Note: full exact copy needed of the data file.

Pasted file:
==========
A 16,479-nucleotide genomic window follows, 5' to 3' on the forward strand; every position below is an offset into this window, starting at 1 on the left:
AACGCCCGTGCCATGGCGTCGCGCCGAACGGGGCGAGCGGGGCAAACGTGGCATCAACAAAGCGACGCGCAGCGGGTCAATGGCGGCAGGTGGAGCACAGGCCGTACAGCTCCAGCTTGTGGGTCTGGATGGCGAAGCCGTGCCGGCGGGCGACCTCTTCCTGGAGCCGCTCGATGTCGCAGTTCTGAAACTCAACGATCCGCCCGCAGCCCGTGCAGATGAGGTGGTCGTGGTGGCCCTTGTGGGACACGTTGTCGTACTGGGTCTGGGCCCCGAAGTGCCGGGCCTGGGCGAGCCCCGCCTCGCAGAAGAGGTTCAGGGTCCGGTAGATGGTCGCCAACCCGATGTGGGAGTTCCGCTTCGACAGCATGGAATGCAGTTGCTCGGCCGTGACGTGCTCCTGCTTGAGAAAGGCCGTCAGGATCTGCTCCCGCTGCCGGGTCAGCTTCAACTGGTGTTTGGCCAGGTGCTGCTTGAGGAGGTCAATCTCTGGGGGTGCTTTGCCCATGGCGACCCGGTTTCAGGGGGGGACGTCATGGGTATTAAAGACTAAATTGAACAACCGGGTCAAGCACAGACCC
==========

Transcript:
A 16,479-nucleotide genomic window follows, 5' to 3' on the forward strand; every position below is an offset into this window, starting at 1 on the left:
AACGCCCGTGCCATGGCGTCGCGCCGAACGGGGCGAGCGGGGCAAACGTGGCATCAACAAAGCGACGCGCAGCGGGTCAATGGCGGCAGGTGGAGCACAGGCCGTACAGCTCCAGCTTGTGGGTCTGGATGGCGAAGCCGTGCCGGCGGGCGACCTCTTCCTGGAGCCGCTCGATGTCGCAGTTCTGAAACTCAACGATCCGCCCGCAGCCCGTGCAGATGAGGTGGTCGTGGTGGCCCTTGTGGGACACGTTGTCGTACTGGGTCTGGGCCCCGAAGTGCCGGGCCTGGGCGAGCCCCGCCTCGCAGAAGAGGTTCAGGGTCCGGTAGATGGTCGCCAACCCGATGTGGGAGTTCCGCTTCGACAGCATGGAATGCAGTTGCTCGGCCGTGACGTGCTCCTGCTTGAGAAAGGCCGTCAGGATCTGCTCCCGCTGCCGGGTCAGCTTCAACTGGTGTTTGGCCAGGTGCTGCTTGAGGAGGTCAATCTCTGGGGGTGCTTTGCCCATGGCGACCCGGTTTCAGGGGGGGACGTCATGGGTATTAAAGACTAAATTGAACAACCGGGTCAAGCACAGACCC